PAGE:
Cloud Security, Supply chain

Masses that shifted to cloud left vulnerable, as threat groups move laterally in Microsoft 365

A signage of Microsoft is seen on March 13, 2020, in New York City. The Redmond, Wash., company this week acquired CloudKnox, a leader in the cloud infrastructure entitlement management (CIEM) field. (Jeenah Moon/Getty Images)

Mandiant on Friday reported that its researchers had recently observed UNC2452 – the group responsible for the SolarWinds attack – and other threat actors moving laterally to the Microsoft 365 cloud.

Security researchers say these groups are largely funded by nation-states and their primary purpose is gathering intellectual property and intelligence primarily valuable to governments.

In a blog post, the researchers said the threat actors are using Microsoft Exchange Web Services (EWS) impersonation to maintain persistent access to mailboxes in victim environments. The researchers said once the threat actors have access, it’s hard to detect and the threat actor can control every mailbox in a victim’s tenant.

“Mandiant has also observed targeted threat actors abusing the trust relationships between cloud service provider organizations and their customers to laterally move from service providers to their downstream customers and gain administrator privileges in the target tenants,” according to Mandiant researchers.

Mandiant has updated its blog post, a white paper and an Azure AD Investigator tool to reflect the latest findings by its researchers.

This year's Microsoft Exchange vulnerabilities likely caused more organizations to move to the cloud, already a trend that's been well underway for years, said Sean Nikkel, senior cyber threat intelligence analyst at Digital Shadows. Nikkel said this means that there are probably many Microsoft 365, Azure, or similar cloud services that were hastily deployed or otherwise incorrectly configured, which gives attackers a way in.

Nikkel said user access management becomes crucial in this instance. He said Organizations should audit accounts regularly to ensure the correct privileges are assigned while also ensuring that newly created accounts are legitimate and old or unused accounts are removed. Security teams should also look for activity that seems suspicious, whether through hunting or security tool alerts, while also focusing on higher-value targets such as administrators or services operating with elevated privileges.

Mandiant's overlay of adversary techniques with MITRE ATT&CK is reasonably comprehensive, and they should use these tools and guidelines as a starting point, but it will take work,” Nikkel said. “Finally, understanding where potential attacks might occur through a third party or an otherwise uncontrolled attack surface is crucial. Implementing controls through a zero-trust model may also be a worthwhile look since this can take away an attacker's ability to move throughout a network and take other arbitrary actions post-compromise. This takes some planning and work to implement effectively. You can have a strong castle with the best defenders and defenses available, but if you left the back door open, it's all for naught.”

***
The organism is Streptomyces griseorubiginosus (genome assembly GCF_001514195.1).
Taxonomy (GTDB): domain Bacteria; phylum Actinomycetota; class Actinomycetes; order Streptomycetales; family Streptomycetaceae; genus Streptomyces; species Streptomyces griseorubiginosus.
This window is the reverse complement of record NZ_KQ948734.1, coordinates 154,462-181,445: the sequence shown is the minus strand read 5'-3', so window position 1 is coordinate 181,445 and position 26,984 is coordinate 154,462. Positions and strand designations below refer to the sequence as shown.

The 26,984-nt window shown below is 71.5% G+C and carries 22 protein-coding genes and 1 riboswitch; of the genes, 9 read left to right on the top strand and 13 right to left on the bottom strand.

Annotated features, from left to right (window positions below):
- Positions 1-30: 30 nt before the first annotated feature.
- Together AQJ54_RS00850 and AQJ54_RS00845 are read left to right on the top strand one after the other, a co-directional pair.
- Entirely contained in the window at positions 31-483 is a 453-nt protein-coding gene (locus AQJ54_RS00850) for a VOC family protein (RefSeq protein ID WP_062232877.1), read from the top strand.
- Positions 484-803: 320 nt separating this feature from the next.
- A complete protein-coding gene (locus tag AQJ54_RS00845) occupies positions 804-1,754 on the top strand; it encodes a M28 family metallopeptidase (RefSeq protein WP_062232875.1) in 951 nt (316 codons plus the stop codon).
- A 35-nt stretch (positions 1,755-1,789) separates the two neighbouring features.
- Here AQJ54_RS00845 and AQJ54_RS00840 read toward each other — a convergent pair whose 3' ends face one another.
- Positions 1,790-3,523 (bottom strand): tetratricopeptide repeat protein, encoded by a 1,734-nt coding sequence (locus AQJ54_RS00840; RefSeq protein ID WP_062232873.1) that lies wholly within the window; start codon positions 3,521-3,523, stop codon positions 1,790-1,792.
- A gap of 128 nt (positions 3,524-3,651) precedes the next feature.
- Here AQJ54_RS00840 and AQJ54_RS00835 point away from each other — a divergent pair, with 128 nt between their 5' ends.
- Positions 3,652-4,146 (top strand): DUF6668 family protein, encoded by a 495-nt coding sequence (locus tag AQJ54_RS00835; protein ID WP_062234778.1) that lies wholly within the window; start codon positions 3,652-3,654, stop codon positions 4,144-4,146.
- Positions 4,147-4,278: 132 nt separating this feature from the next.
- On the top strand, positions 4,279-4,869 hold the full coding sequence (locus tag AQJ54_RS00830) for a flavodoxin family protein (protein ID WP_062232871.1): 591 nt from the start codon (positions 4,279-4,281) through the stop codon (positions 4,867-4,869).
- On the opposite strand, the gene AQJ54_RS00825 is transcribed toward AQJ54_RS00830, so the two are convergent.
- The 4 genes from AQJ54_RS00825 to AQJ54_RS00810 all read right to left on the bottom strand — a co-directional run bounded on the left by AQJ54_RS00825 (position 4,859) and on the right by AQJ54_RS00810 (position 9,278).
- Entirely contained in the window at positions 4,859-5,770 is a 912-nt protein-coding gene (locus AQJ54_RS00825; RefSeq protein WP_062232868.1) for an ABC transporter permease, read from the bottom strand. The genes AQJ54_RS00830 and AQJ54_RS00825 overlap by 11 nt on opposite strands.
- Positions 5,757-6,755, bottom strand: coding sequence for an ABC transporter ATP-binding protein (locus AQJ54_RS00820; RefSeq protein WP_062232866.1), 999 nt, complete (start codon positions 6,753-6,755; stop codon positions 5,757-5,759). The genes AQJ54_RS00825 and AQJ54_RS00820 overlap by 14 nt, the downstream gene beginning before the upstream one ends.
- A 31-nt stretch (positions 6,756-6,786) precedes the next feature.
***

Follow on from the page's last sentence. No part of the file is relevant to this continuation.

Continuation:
Chuck Everette, director of cybersecurity advocacy at Deep Instinct, explained that the threat actors named UNC2452 are a sophisticated group of cybercriminals. Historically, he said they have targeted  government entities, technology firms, and some institutions of higher education and their main goal revolves around the stealing of information. This includes emails, intellectual property, and internal security documents.

“They don’t seem to be interested in PII or financial data, nor are they disruptive or destructive,” Everette said. “This group is a large collective of highly-skilled personnel that is well-resourced, with dedicated infrastructure, and thought to be nation-state sponsored due to the information stolen being of use to a country or military organization. The data has had very little economic value, but significant value to governments.”

Everette added that the nature of their attacks are not performed by a standard playbook or a normal linear progression: they are highly adaptive, they use a large number of sophisticated techniques to manipulate and access multiple systems, creating backdoors for future return visits. Everette said their latest attack vectors have been heavily focused on the use of the Golden SAML Attack.

“Once they’ve gained access into the victim’s environment, they then steal the encrypted token signing certificate for the environment,” Everette said. “This allows them to create backdoors into email systems, databases, as well as create fake AD accounts and modify trusted domains they can then forage authentication tokens and bypass MFA and password requirements for systems such as Office 365. This essentially allows them to authenticate as any Office 365 user.” 

John Hammond, senior security researcher at Huntress, said these new observations against UNC2452 ultimately boil down to the core steps outlined in the standard cyber kill chain.

“Once a threat actor gains access into an environment, they maintain persistence with certain implants, move laterally across different targets and continue post-exploitation,” Hammond said. “Given Mandiant's research on UNC2452, security teams should specifically monitor rogue activity in mailboxes, unordinary account usage in event logs, and revisit the trusts and access policies between local systems and cloud service providers."

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